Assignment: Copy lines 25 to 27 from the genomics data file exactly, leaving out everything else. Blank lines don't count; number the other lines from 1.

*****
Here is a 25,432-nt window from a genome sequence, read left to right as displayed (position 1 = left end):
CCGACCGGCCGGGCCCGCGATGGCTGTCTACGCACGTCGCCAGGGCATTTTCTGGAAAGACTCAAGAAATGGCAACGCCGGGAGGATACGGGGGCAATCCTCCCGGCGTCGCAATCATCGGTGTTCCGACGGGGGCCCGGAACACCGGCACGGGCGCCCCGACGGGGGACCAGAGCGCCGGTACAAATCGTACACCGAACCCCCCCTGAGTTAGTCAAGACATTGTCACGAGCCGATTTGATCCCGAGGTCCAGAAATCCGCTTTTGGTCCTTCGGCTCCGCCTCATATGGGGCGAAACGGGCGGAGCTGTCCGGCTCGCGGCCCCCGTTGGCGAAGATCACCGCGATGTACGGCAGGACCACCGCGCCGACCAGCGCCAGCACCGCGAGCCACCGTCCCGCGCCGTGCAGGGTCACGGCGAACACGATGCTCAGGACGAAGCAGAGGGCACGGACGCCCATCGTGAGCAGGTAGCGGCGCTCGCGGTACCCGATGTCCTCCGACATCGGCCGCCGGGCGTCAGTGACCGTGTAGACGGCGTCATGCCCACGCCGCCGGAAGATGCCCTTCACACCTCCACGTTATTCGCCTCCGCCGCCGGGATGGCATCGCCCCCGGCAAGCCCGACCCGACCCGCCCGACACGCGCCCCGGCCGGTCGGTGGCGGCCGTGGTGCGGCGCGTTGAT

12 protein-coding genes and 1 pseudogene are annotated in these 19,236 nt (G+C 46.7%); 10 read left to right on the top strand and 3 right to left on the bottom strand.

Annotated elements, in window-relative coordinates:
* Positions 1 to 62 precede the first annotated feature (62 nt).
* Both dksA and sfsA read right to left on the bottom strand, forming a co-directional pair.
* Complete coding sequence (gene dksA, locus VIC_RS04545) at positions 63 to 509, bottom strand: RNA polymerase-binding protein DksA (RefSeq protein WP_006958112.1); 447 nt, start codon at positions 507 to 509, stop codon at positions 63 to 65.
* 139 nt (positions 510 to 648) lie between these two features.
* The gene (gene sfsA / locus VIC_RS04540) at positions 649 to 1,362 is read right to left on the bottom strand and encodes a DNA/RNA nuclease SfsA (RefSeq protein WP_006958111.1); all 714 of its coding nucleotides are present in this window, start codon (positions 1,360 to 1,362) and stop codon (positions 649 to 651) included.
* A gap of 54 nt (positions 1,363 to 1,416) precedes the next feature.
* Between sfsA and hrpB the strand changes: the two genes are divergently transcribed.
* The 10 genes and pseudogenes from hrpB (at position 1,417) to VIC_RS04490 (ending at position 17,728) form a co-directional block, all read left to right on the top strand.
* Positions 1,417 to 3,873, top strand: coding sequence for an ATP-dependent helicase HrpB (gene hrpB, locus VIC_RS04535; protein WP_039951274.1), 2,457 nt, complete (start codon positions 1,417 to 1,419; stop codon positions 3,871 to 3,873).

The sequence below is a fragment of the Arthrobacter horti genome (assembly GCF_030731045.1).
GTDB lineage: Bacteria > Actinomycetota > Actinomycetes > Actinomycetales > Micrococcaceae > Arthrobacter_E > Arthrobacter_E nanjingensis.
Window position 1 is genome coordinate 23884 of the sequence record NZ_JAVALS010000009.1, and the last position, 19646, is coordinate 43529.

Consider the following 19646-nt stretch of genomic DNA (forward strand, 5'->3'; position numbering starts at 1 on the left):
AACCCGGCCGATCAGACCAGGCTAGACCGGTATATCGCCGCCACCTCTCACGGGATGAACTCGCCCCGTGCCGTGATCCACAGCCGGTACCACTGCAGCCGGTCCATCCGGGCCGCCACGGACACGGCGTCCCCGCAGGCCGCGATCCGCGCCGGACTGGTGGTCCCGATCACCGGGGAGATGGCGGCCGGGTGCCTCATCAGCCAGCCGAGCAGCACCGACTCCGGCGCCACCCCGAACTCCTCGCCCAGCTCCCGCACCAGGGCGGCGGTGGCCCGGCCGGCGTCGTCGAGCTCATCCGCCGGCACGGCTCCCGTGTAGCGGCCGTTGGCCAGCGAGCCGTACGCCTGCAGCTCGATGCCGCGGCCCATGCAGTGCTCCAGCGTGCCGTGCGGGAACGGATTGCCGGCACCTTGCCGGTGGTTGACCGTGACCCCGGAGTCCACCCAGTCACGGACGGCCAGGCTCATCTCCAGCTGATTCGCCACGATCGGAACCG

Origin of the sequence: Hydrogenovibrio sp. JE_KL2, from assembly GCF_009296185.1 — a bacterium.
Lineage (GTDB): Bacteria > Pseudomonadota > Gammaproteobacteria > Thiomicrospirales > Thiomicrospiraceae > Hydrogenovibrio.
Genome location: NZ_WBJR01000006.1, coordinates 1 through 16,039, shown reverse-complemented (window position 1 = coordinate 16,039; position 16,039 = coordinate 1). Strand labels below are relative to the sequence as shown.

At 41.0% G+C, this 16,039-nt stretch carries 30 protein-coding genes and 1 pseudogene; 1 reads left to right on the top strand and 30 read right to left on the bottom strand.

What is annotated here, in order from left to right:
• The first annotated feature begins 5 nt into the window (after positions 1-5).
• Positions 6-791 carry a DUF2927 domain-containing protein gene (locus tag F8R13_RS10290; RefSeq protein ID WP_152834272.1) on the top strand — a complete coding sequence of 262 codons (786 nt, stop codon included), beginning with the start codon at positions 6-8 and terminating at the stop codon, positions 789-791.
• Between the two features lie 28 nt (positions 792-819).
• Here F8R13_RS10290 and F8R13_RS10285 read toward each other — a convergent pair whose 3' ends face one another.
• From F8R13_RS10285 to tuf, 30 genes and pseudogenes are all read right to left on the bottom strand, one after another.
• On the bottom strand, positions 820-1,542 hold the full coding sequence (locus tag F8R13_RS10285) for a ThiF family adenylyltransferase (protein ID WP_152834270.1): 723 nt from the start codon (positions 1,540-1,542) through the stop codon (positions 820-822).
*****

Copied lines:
• Positions 6-791 carry a DUF2927 domain-containing protein gene (locus tag F8R13_RS10290; RefSeq protein ID WP_152834272.1) on the top strand — a complete coding sequence of 262 codons (786 nt, stop codon included), beginning with the start codon at positions 6-8 and terminating at the stop codon, positions 789-791.
• Between the two features lie 28 nt (positions 792-819).
• Here F8R13_RS10290 and F8R13_RS10285 read toward each other — a convergent pair whose 3' ends face one another.